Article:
Building a flexible and diverse skill set on the trading desk is essential to adapting to evolving market conditions and growing at scale according to Supurna VedBrat, the global head of trading at BlackRock, during a buy-side keynote interview at this year’s TradeTech conference.
VedBrat detailed how the world’s largest asset manager is staying ahead of evolving market conditions by building a culture that ensures trading desk staff are armed with a diverse set of skills that can be utilised across its execution channels and technology resources.
“We’re not shy about picking someone with transferable skill sets and moving them into an area where they might not be a subject matter expert, but they do bring the very essential ‘softer’ skills that are now necessary in order to create a collaborative environment,” said VedBrat.
“The trader of today and tomorrow is different from the past, where traditionally they would have vertical, very deep expertise. Now, traders need to be able to understand multi asset classes, multiple trading strategies, and multi-regional, global influences.”
VedBrat explained that the idea of a trader as bring siloed in the front-, middle- or back-office is less present at the firm now, as a wider view of the entire investment process is required, as well as possessing the ability to interpret data and be fluent in their algorithm options to adapt to different market conditions.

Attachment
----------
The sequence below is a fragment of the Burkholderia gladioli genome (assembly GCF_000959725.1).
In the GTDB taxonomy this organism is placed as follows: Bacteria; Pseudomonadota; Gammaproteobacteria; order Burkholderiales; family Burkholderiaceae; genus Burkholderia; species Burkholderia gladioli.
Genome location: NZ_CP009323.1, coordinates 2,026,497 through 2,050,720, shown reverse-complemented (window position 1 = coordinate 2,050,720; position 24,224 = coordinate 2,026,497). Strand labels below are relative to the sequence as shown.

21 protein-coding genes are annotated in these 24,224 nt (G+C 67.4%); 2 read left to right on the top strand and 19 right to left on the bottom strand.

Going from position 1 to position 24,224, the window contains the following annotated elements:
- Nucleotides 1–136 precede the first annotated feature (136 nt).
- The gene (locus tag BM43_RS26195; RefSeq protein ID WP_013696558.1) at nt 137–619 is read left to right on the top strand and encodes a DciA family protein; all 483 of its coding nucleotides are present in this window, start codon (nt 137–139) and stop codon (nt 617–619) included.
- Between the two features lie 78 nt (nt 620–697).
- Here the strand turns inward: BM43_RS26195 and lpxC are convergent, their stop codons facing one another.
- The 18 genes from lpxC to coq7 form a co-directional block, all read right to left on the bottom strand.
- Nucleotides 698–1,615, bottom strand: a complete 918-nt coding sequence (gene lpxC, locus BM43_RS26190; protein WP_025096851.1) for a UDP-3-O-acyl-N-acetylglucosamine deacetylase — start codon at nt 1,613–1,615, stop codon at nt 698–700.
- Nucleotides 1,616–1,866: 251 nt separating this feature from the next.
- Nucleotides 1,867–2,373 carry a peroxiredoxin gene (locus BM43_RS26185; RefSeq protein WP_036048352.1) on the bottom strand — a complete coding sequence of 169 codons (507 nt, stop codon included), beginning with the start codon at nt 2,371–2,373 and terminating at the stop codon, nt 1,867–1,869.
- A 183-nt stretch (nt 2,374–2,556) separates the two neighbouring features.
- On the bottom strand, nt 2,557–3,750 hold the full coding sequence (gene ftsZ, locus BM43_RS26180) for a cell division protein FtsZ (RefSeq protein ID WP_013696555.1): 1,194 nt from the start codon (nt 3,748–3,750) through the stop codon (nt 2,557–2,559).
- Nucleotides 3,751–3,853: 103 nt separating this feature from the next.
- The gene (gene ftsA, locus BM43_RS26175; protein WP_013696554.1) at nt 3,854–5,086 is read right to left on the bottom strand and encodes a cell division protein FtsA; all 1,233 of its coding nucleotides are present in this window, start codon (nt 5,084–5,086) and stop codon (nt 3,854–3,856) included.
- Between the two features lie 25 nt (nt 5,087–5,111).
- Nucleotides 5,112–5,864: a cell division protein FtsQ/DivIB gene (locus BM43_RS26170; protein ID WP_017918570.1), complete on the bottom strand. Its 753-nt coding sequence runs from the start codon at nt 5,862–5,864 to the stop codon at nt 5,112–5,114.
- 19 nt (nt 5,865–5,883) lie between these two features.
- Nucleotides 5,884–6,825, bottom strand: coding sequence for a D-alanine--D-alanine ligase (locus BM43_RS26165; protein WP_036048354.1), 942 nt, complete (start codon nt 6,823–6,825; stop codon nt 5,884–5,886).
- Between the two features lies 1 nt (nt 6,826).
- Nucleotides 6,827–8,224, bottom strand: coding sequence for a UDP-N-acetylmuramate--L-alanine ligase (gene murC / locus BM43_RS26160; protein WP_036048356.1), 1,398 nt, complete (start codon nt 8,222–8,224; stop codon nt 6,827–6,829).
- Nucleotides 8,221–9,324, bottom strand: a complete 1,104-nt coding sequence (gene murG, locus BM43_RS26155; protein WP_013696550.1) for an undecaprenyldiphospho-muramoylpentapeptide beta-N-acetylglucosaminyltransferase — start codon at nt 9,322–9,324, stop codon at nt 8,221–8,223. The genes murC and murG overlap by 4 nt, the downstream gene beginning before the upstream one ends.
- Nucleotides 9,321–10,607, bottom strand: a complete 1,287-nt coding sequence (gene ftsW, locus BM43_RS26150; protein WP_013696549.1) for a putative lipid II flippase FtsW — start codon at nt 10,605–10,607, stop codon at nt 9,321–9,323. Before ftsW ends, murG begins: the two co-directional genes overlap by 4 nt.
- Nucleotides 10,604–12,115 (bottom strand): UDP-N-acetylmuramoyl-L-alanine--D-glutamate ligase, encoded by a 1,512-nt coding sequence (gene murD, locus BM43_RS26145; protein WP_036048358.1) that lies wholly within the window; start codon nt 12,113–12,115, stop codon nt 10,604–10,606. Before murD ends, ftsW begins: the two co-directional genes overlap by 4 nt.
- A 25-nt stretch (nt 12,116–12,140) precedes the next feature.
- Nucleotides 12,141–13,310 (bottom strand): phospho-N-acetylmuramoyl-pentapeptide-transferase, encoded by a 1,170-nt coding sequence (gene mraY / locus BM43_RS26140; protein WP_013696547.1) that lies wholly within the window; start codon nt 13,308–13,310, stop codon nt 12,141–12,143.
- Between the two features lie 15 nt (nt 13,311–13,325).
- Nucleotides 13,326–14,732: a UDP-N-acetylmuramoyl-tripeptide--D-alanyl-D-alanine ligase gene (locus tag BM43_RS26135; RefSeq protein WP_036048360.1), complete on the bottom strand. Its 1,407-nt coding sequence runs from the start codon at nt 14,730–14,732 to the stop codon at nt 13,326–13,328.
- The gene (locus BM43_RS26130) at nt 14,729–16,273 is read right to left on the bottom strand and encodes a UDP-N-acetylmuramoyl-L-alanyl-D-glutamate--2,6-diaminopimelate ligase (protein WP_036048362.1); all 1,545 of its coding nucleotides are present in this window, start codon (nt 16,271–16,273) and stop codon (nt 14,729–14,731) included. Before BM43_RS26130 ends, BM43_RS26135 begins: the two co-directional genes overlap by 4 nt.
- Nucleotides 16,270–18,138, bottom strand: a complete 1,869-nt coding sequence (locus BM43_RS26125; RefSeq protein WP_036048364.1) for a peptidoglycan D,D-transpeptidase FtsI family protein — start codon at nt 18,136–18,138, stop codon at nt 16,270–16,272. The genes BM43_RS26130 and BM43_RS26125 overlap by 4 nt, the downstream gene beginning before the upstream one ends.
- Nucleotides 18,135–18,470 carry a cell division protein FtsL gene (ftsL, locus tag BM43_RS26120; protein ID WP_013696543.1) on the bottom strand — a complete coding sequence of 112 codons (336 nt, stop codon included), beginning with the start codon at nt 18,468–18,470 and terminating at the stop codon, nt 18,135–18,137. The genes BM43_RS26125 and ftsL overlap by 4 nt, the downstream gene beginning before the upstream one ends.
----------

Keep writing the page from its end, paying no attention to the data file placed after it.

“Alongside their execution role, they are also helping us figure out if we need to improve existing trading or if there is a better way for us to be executing,” VedBrat commented. “My traders are looking at the entire investment process, all the way through to settlement.”
This approach to building a flexible trading desk means firms can approach challenges in a more proactive way, and for a firm with global operations to such a scale, BlackRock’s starting point to this is through global consistency and standardisation.
“One thing we are mindful of is that we have a lot of regulatory change happening globally and that is creating fragmentation,” she commented. “Fragmentation sometimes leads to pools of liquidity that aren’t global in nature now becoming a little bit more regional, and you have to keep that in mind as you are thinking about how you are setting up trading workflows.
Developments in automation and data are vital tools to address liquidity issues and BlackRock’s proactive approach to these technologies has allowed the firm to engage in consistent dialogue with its market counterparties. VedBrat said that while gaps in liquidity present issues for all market participants, artificial intelligence and data science are key tools for BlackRock in going forward with these trading challenges.